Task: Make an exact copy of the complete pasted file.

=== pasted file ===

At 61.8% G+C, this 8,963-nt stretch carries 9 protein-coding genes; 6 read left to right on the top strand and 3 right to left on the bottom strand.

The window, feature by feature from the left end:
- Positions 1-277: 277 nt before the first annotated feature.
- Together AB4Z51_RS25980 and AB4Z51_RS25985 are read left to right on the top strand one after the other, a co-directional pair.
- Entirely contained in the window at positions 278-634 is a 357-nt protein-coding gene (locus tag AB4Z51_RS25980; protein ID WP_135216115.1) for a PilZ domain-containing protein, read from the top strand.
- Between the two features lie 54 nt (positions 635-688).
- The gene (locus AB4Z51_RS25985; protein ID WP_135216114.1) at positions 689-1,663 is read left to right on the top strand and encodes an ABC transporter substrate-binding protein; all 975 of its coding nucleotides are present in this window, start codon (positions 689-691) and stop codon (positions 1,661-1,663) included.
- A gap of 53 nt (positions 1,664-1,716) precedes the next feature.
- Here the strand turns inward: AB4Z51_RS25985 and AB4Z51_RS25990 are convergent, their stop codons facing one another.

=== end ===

At 61.8% G+C, this 8,963-nt stretch carries 9 protein-coding genes; 6 read left to right on the top strand and 3 right to left on the bottom strand.

The window, feature by feature from the left end:
- Positions 1-277: 277 nt before the first annotated feature.
- Together AB4Z51_RS25980 and AB4Z51_RS25985 are read left to right on the top strand one after the other, a co-directional pair.
- Entirely contained in the window at positions 278-634 is a 357-nt protein-coding gene (locus tag AB4Z51_RS25980; protein ID WP_135216115.1) for a PilZ domain-containing protein, read from the top strand.
- Between the two features lie 54 nt (positions 635-688).
- The gene (locus AB4Z51_RS25985; protein ID WP_135216114.1) at positions 689-1,663 is read left to right on the top strand and encodes an ABC transporter substrate-binding protein; all 975 of its coding nucleotides are present in this window, start codon (positions 689-691) and stop codon (positions 1,661-1,663) included.
- A gap of 53 nt (positions 1,664-1,716) precedes the next feature.
- Here the strand turns inward: AB4Z51_RS25985 and AB4Z51_RS25990 are convergent, their stop codons facing one another.